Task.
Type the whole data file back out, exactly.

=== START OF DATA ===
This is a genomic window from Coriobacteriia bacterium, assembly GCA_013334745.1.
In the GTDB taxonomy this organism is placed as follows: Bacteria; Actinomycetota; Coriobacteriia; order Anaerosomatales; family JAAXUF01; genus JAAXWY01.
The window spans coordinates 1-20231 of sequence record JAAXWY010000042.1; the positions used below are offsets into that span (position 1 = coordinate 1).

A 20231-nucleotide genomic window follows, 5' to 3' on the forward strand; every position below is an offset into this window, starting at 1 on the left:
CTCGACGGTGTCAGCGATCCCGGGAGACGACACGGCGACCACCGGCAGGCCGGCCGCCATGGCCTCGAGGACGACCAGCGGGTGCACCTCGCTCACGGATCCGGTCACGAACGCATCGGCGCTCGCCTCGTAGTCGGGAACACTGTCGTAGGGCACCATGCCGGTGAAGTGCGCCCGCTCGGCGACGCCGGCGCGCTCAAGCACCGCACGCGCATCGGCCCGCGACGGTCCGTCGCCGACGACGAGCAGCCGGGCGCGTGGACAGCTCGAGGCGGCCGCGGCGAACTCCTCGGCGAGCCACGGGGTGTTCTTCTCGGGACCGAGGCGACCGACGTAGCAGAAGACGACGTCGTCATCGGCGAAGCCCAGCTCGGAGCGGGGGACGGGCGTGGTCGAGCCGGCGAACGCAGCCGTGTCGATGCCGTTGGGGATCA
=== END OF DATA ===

This is a genomic window from Coriobacteriia bacterium, assembly GCA_013334745.1.
In the GTDB taxonomy this organism is placed as follows: Bacteria; Actinomycetota; Coriobacteriia; order Anaerosomatales; family JAAXUF01; genus JAAXWY01.
The window spans coordinates 1-20231 of sequence record JAAXWY010000042.1; the positions used below are offsets into that span (position 1 = coordinate 1).

A 20231-nucleotide genomic window follows, 5' to 3' on the forward strand; every position below is an offset into this window, starting at 1 on the left:
CTCGACGGTGTCAGCGATCCCGGGAGACGACACGGCGACCACCGGCAGGCCGGCCGCCATGGCCTCGAGGACGACCAGCGGGTGCACCTCGCTCACGGATCCGGTCACGAACGCATCGGCGCTCGCCTCGTAGTCGGGAACACTGTCGTAGGGCACCATGCCGGTGAAGTGCGCCCGCTCGGCGACGCCGGCGCGCTCAAGCACCGCACGCGCATCGGCCCGCGACGGTCCGTCGCCGACGACGAGCAGCCGGGCGCGTGGACAGCTCGAGGCGGCCGCGGCGAACTCCTCGGCGAGCCACGGGGTGTTCTTCTCGGGACCGAGGCGACCGACGTAGCAGAAGACGACGTCGTCATCGGCGAAGCCCAGCTCGGAGCGGGGGACGGGCGTGGTCGAGCCGGCGAACGCAGCCGTGTCGATGCCGTTGGGGATCA